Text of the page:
The artists repository and drawing magazine: exhibiting the principles of the polite arts in their various branches — 4.1790

Page: 74
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License: Public Domain Mark Use / Order
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74 COR

ftep to the formation of a manner. Now as nature has
no manner, but is infinitely various, fertile, and prolific
throughout, fo fhould be the mind, and confequently the
works of an artift. A manner is, the offspring of that
imbecility of mind which is unable to purfue nature
thoroughly, and therefore refts fatisfied with prefent

When a painter, to pleafe his friends, or himfelf, copies
one of his compofitions, and adds what ideas he thinks
proper for further improvement, are not fuch pictures
equal to his original ? Nor ought we to degrade thofe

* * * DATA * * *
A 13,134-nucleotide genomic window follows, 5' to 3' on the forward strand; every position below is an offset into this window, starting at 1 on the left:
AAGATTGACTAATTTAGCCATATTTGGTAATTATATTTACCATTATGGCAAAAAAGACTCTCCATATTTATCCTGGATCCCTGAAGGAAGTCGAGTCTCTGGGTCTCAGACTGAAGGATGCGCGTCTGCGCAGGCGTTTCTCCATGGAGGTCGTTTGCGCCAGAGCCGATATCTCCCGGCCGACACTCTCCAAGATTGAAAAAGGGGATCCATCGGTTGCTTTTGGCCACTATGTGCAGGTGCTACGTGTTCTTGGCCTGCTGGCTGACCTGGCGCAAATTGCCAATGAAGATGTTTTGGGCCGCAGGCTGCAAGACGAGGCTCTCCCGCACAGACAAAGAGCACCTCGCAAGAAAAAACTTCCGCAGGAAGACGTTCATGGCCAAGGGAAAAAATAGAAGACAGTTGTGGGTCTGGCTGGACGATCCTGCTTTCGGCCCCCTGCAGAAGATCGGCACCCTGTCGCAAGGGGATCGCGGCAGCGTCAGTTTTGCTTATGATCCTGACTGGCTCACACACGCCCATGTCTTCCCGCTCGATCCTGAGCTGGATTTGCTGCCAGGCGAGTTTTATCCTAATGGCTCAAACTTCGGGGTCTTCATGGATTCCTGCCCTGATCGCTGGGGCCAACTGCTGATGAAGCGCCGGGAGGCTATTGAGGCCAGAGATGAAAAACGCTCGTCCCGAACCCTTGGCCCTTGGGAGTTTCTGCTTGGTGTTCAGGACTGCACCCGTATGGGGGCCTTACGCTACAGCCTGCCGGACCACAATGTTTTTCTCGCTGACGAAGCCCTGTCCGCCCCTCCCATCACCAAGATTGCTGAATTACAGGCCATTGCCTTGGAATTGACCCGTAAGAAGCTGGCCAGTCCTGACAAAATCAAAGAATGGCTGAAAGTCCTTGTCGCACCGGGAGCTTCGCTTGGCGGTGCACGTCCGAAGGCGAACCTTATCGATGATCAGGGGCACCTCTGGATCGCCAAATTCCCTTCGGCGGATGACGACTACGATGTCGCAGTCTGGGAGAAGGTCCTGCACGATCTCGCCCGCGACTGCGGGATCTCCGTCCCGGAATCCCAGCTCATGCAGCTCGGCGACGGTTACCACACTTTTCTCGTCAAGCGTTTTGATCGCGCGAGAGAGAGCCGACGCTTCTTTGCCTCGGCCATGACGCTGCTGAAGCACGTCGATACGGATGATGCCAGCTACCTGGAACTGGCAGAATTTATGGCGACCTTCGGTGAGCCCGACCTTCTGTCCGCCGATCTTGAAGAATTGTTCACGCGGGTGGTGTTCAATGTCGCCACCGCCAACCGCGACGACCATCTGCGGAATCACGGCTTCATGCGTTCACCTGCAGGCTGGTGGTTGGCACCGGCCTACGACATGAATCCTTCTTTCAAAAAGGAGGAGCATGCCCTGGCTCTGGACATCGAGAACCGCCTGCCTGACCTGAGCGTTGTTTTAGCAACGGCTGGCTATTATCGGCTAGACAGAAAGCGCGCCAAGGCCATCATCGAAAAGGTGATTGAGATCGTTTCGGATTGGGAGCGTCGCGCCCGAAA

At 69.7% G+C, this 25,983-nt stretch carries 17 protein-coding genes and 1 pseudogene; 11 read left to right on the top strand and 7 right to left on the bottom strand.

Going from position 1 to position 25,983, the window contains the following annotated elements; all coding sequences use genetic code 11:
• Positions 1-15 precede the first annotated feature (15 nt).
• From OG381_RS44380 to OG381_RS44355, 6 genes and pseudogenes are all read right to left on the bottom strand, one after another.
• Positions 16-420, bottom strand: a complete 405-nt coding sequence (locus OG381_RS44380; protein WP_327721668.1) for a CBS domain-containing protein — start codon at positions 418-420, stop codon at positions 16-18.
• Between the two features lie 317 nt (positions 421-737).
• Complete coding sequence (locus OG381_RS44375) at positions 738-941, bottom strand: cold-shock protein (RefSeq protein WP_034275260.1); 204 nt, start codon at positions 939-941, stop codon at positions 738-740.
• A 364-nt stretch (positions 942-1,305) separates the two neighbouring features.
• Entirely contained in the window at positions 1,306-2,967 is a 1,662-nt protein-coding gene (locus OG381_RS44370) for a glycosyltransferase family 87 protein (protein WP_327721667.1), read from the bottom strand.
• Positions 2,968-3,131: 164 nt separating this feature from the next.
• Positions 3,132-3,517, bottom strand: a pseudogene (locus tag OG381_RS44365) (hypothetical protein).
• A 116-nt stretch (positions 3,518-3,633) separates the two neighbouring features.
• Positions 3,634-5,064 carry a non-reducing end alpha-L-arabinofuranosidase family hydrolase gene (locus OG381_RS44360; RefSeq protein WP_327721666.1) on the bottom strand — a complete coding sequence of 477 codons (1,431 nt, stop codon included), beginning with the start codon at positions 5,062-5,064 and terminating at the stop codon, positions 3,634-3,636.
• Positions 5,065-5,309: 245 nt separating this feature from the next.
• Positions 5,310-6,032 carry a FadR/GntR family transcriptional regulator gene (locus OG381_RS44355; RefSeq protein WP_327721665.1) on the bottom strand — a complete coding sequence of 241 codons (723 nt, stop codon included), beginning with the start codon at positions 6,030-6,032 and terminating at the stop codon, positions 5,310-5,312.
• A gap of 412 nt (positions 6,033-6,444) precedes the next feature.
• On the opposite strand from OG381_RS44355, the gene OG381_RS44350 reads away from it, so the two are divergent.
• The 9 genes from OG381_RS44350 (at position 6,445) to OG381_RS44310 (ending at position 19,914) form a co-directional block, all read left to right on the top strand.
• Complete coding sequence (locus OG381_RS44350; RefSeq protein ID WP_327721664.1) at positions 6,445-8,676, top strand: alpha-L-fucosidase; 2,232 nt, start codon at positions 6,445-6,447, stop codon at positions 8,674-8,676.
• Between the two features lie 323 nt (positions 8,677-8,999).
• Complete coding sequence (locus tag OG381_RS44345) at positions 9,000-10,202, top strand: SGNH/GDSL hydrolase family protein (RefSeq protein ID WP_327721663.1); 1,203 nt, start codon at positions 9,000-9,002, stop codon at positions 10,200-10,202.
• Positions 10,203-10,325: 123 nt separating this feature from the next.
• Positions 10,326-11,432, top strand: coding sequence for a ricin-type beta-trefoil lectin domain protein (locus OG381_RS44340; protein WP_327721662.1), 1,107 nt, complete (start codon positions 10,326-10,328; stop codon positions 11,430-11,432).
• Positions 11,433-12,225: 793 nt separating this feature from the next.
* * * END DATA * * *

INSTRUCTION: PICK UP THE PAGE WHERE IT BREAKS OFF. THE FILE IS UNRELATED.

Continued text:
copies from immenfe compofitions on Ceilings, &c. done
in frefco, and copied in oil : nor are drawings from
pictures, or prints from drawings, properly copies : the
difference of the manners of work being too great, and
even many of their principles as well as modes 6f work-
manfhip, very diftinct.

To COPY, is the mean for promoting the ftudies of
thofe not arrived at high degrees of fldll : variety of
manners, of ftyles, &c. isdefirable, not only becaufe each
mafter copied, has his manner of feeing nature, but alfo
to accuftom the ftudent to facility, and to avoid as much
as may be his acquiring a fettled and prejudicial manner.

COPYIST is fpoken of painters, &c. who d© not
compofe works of their own invention, but repeat thofe
of others. However accurate and perfect fuch works
may be, a Copyift is not ufually reckoned among good
mailers : becaufe the firft and moft ingenious parts of
his art, are not introduced into his practice.

CORRECTNESS is ufually fpoken of defign, but
may without offence be applied to other branches of art;

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